GIGABYTE: With our devices we are providing essential services to both business users and people bent on entertainment. We have a PDA phone supporting Push Mail, helping enterprise users to stay on top of the things, synchronize their schedules, etc, but also we focus on mobile TV and other functions and we believe we can provide even more entertainment features in the future. For PDA phones the core is business-oriented abilities, but we continue to develop other departments as well. We also look into differentiation of products for local markets – for instance, in Indonesia, GPS is nearly useless, for there are too many islands over there. So we are going to keep enhancing the feature packs we provide and tweak them for local markets.
MR: Touchscreen-based interfaces are all the rage today – is Gigabyte planning to purchase or create interfaces such as that found in the HTC Touch or Samsung’s very own solution for its communicators?
GIGABYTE: In the case of the Touch, it is not like an all-round new function, like GPS or mobile TV – it is more of a neat visual enhancement that makes the device easier to manage, somewhat similar to the HTC RollR. We will never consider such interface as the core feature with all other constituents of our products revolving around it. For instance, the Touch boasts a really cool and appealing design, but it doesn’t have advanced functionality, no GPS or mobile TV. We might go for this feature, but we will try to keep it backstage, since we are focusing solely on robust feature sets, rather than bragging about cool-looking user interface. We do realize that in future there will be a great many of intuitive interfaces with large thumbnails you can tap and get wherever you want in one or two clicks and which are easier to read – that’s why we are interested in this feature as well.
MR: What’s the reason behind poor marking activities of Gigabyte on the Russian market? When a new product comes out, it doesn’t get due support and usually keeps low profile on the market. Are you going to intensify your efforts here?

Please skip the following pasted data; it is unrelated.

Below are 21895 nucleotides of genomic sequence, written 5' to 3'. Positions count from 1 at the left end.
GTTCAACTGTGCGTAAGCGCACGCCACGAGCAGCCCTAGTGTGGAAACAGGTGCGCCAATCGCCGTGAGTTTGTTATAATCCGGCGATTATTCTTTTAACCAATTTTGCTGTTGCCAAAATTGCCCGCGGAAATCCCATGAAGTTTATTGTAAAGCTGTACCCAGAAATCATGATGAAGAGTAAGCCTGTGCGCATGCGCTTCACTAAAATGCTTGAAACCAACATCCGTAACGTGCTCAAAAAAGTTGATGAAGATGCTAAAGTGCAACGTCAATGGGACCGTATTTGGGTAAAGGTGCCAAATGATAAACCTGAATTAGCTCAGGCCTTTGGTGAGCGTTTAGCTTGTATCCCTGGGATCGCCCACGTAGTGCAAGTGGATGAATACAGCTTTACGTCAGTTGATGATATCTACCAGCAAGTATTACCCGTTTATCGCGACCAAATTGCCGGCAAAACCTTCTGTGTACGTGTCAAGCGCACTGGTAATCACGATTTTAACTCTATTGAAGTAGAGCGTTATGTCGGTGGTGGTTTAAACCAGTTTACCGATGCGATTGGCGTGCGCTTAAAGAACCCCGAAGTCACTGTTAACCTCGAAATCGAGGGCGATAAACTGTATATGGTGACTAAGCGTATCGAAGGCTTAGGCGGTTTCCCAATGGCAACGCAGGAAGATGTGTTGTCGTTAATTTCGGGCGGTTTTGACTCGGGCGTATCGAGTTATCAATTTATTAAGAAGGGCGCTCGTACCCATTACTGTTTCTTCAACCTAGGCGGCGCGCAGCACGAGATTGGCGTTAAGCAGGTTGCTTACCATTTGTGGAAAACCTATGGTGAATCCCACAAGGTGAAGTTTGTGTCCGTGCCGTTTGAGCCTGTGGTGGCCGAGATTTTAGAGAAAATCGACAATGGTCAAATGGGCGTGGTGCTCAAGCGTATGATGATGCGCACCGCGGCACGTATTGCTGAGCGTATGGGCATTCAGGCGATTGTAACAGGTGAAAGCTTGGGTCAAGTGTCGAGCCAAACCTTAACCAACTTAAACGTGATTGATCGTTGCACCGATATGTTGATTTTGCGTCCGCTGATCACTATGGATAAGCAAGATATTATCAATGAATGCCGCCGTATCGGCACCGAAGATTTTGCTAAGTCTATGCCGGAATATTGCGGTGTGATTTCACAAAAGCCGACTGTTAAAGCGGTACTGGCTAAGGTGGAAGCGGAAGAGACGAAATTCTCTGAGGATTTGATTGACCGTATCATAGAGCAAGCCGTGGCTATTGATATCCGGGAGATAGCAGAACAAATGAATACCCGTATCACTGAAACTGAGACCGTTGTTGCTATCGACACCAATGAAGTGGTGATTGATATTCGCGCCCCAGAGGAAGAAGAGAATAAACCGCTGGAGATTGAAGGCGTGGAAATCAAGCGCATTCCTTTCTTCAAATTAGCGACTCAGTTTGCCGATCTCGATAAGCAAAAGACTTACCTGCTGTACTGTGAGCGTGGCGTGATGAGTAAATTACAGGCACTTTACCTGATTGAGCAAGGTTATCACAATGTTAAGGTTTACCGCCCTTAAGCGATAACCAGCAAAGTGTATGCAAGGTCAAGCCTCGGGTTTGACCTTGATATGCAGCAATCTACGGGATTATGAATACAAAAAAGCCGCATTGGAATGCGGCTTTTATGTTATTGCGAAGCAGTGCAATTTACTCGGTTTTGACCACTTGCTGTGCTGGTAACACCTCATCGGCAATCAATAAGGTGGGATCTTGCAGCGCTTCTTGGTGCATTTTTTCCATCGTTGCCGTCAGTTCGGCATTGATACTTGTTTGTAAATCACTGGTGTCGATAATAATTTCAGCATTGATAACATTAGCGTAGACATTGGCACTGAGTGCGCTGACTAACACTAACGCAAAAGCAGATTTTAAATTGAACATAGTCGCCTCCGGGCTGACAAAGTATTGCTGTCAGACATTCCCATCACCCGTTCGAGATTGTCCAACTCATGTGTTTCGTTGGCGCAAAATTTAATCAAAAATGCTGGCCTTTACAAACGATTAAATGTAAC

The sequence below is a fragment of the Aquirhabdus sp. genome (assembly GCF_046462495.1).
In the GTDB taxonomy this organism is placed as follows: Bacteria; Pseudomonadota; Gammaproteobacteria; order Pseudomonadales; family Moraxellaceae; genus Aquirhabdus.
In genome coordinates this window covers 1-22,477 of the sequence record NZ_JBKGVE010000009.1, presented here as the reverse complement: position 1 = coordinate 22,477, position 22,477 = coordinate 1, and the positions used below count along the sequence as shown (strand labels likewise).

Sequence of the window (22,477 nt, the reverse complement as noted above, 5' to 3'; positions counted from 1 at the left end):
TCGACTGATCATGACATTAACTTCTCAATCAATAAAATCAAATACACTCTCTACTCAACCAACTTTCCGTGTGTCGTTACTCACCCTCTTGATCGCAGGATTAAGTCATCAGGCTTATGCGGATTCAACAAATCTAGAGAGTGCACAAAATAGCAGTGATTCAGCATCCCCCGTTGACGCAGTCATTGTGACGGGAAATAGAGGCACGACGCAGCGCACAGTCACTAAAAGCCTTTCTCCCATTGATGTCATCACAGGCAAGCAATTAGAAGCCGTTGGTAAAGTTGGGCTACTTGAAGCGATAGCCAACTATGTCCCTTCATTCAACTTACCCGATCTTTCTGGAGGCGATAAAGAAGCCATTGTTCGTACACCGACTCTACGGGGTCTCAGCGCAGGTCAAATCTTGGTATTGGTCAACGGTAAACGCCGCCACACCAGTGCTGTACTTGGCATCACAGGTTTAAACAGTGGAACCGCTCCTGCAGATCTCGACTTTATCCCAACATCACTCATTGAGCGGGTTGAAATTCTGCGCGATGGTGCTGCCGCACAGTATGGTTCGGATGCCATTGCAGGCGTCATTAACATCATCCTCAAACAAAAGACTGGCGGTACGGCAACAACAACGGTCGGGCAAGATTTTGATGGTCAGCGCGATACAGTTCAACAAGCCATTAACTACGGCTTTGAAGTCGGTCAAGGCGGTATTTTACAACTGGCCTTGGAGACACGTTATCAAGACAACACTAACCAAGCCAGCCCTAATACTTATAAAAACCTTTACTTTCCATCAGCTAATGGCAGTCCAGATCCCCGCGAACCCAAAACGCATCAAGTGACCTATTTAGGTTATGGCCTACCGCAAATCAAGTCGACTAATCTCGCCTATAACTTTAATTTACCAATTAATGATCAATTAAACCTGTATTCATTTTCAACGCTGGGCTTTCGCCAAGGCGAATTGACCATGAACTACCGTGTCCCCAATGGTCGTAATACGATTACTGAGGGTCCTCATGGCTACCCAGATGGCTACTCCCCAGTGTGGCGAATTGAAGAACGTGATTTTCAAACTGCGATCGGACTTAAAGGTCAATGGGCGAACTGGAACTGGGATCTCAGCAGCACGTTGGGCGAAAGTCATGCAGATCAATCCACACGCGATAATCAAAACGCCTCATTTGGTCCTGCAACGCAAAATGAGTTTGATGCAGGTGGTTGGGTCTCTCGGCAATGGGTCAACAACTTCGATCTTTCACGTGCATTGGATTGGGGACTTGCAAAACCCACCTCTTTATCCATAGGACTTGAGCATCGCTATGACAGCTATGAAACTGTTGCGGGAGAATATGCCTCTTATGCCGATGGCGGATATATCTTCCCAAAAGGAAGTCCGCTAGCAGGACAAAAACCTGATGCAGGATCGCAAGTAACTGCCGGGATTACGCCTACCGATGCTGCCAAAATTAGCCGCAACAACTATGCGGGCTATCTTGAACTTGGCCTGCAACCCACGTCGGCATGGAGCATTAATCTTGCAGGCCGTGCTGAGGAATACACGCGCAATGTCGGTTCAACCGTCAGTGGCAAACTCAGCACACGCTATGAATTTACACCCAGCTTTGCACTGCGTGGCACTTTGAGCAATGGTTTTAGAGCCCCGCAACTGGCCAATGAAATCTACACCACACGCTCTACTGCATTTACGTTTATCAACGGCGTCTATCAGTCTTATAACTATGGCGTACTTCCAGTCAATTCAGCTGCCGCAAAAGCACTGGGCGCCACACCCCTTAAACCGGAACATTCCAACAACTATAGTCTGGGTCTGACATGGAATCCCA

GIGABYTE: Last year we actually talked to some media agents here, but because we can’t match HTC, which has been on this market for so long, like any relatively new player we have to focus solely on mobile media, and this year we probably will have more outdoor ads, we feel the need in elevating the awareness of the audience, and maybe we will have some commercials as well. I think this year we will be able to turn the situation around.
MR: Does Windows Mobile 6 meet the expectations of the company’s developers, engineers – have they been able to materialize their ideas with this OS?
GIGABYTE: So far, we haven’t encountered any big issues with this operating system, nor have our R&D and the end-users. And it seems to be easier to deal with and setup, it is also a good thing that the OS doesn’t slow down our devices. But we are really interested in Microsoft’s next step; we want to know what technologies will be adopted in the next version, so we keep in contact with Microsoft and make sure that we can improve our hardware to catch up with the future technology.
MR – Thank you for the interview
GIGABYTE: Thank you